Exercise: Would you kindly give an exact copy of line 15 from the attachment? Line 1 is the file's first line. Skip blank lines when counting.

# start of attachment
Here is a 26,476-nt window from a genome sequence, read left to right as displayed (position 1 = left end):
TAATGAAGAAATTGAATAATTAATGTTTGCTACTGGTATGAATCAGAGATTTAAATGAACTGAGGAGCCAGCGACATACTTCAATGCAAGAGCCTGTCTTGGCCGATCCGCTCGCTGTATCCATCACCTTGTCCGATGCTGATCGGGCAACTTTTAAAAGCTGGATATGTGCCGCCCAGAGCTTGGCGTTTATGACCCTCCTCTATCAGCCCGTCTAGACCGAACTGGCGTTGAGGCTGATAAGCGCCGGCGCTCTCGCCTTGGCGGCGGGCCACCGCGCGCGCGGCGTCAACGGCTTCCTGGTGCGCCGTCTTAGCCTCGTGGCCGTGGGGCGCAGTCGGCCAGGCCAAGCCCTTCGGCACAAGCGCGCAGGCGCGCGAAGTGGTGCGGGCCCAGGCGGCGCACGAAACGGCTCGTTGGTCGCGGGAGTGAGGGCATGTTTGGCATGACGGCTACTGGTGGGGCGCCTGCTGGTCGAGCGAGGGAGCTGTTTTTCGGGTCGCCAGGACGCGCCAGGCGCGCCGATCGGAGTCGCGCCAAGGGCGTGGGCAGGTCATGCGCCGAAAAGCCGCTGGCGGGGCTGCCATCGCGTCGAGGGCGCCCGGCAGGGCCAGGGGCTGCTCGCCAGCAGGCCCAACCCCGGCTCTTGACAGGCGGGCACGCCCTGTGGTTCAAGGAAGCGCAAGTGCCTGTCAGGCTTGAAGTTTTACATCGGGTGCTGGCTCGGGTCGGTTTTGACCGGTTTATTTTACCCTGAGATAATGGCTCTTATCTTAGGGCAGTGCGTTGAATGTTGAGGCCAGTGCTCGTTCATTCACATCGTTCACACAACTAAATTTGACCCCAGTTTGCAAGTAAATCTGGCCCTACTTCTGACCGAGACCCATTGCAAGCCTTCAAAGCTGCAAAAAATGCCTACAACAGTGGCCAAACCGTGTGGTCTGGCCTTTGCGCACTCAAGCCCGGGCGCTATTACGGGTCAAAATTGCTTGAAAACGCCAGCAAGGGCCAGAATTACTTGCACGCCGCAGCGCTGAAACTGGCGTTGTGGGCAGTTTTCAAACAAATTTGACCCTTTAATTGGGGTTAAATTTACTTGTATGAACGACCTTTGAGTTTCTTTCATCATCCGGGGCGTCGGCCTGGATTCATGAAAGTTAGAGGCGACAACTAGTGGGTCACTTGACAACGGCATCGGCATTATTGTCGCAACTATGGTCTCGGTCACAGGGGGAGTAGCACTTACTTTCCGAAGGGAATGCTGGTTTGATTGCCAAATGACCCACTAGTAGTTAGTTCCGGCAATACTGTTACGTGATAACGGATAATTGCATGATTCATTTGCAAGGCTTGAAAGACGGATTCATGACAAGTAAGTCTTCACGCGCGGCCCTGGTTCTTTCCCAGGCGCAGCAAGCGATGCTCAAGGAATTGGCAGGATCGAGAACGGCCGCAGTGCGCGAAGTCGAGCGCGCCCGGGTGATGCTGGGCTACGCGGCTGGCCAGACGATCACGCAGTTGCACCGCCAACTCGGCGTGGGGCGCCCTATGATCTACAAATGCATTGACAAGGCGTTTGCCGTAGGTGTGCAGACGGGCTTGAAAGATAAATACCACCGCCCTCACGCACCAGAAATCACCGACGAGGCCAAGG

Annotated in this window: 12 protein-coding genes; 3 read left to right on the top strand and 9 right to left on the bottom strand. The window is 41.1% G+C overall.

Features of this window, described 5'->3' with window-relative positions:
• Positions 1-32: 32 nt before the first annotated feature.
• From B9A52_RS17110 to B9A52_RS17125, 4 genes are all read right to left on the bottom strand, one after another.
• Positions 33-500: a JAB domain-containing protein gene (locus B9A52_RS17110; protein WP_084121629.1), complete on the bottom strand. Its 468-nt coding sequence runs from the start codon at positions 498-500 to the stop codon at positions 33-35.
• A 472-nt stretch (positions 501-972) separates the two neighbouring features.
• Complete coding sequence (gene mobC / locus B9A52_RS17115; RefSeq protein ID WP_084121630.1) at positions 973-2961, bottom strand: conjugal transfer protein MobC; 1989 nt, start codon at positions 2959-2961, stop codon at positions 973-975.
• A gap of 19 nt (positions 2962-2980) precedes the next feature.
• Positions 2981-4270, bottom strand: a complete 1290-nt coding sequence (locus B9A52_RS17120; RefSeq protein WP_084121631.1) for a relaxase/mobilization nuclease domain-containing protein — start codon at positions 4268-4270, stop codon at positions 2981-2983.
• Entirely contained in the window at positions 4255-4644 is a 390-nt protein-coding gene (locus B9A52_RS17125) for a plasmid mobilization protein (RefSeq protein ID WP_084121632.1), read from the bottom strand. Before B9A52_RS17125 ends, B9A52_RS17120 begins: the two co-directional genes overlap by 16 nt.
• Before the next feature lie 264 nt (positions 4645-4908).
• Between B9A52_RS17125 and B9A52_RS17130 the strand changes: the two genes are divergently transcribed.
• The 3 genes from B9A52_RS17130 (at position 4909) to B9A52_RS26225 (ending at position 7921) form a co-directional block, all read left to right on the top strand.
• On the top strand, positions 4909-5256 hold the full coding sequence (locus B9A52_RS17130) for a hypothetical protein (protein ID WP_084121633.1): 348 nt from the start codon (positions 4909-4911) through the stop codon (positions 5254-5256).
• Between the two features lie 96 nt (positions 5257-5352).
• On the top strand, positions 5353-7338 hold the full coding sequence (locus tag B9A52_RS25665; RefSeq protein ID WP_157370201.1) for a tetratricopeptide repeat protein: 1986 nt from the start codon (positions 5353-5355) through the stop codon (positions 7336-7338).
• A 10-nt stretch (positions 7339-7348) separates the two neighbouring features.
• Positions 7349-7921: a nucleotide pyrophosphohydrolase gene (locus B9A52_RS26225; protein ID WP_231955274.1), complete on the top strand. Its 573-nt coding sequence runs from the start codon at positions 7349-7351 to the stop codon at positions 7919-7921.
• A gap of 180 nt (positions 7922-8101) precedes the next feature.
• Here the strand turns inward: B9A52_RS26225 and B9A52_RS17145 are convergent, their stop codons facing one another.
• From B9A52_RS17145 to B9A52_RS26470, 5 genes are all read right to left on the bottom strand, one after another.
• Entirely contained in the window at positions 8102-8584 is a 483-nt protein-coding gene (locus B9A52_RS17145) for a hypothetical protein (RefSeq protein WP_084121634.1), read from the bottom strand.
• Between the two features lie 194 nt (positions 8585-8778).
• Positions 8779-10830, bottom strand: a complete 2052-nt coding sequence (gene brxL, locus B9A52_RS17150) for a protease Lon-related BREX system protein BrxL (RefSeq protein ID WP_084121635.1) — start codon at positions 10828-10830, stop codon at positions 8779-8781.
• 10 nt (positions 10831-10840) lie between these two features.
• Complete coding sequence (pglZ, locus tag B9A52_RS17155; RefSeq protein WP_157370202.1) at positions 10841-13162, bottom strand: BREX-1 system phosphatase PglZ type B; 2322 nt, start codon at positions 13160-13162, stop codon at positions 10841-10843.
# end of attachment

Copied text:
• The 3 genes from B9A52_RS17130 (at position 4909) to B9A52_RS26225 (ending at position 7921) form a co-directional block, all read left to right on the top strand.